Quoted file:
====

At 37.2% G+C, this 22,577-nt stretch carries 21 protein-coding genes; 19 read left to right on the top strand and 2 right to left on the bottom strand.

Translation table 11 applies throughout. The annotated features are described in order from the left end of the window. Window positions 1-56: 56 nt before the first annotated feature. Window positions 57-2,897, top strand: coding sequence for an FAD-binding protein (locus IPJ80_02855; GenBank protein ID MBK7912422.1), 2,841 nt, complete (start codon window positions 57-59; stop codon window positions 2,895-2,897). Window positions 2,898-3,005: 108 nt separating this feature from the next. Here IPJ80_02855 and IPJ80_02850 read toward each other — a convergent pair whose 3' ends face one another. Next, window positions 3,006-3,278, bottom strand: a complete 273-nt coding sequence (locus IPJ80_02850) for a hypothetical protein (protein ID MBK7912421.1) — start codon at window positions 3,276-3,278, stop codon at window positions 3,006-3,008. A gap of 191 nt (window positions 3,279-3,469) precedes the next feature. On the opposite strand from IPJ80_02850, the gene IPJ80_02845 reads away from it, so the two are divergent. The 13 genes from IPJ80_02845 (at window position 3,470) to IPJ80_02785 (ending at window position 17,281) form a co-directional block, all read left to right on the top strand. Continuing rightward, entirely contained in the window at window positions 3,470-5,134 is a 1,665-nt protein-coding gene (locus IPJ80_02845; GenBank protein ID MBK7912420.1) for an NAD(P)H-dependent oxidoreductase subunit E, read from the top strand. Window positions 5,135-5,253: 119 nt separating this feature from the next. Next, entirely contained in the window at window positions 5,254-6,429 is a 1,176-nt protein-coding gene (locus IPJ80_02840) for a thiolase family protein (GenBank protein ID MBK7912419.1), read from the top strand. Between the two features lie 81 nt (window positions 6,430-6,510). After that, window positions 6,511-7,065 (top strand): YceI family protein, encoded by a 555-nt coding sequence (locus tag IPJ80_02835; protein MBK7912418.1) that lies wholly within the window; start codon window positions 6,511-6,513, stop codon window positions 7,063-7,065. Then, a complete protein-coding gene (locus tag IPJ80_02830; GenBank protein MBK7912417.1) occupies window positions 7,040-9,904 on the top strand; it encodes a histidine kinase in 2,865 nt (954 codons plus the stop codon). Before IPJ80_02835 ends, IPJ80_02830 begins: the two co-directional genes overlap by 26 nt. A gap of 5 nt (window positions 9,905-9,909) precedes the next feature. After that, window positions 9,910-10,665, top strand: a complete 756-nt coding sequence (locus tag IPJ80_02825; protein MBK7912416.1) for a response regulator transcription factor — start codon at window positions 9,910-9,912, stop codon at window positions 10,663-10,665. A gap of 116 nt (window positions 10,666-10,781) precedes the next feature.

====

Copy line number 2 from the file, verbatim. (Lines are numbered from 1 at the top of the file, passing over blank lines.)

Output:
Translation table 11 applies throughout. The annotated features are described in order from the left end of the window. Window positions 1-56: 56 nt before the first annotated feature. Window positions 57-2,897, top strand: coding sequence for an FAD-binding protein (locus IPJ80_02855; GenBank protein ID MBK7912422.1), 2,841 nt, complete (start codon window positions 57-59; stop codon window positions 2,895-2,897). Window positions 2,898-3,005: 108 nt separating this feature from the next. Here IPJ80_02855 and IPJ80_02850 read toward each other — a convergent pair whose 3' ends face one another. Next, window positions 3,006-3,278, bottom strand: a complete 273-nt coding sequence (locus IPJ80_02850) for a hypothetical protein (protein ID MBK7912421.1) — start codon at window positions 3,276-3,278, stop codon at window positions 3,006-3,008. A gap of 191 nt (window positions 3,279-3,469) precedes the next feature. On the opposite strand from IPJ80_02850, the gene IPJ80_02845 reads away from it, so the two are divergent. The 13 genes from IPJ80_02845 (at window position 3,470) to IPJ80_02785 (ending at window position 17,281) form a co-directional block, all read left to right on the top strand. Continuing rightward, entirely contained in the window at window positions 3,470-5,134 is a 1,665-nt protein-coding gene (locus IPJ80_02845; GenBank protein ID MBK7912420.1) for an NAD(P)H-dependent oxidoreductase subunit E, read from the top strand. Window positions 5,135-5,253: 119 nt separating this feature from the next. Next, entirely contained in the window at window positions 5,254-6,429 is a 1,176-nt protein-coding gene (locus IPJ80_02840) for a thiolase family protein (GenBank protein ID MBK7912419.1), read from the top strand. Between the two features lie 81 nt (window positions 6,430-6,510). After that, window positions 6,511-7,065 (top strand): YceI family protein, encoded by a 555-nt coding sequence (locus tag IPJ80_02835; protein MBK7912418.1) that lies wholly within the window; start codon window positions 6,511-6,513, stop codon window positions 7,063-7,065. Then, a complete protein-coding gene (locus tag IPJ80_02830; GenBank protein MBK7912417.1) occupies window positions 7,040-9,904 on the top strand; it encodes a histidine kinase in 2,865 nt (954 codons plus the stop codon). Before IPJ80_02835 ends, IPJ80_02830 begins: the two co-directional genes overlap by 26 nt. A gap of 5 nt (window positions 9,905-9,909) precedes the next feature. After that, window positions 9,910-10,665, top strand: a complete 756-nt coding sequence (locus tag IPJ80_02825; protein MBK7912416.1) for a response regulator transcription factor — start codon at window positions 9,910-9,912, stop codon at window positions 10,663-10,665. A gap of 116 nt (window positions 10,666-10,781) precedes the next feature.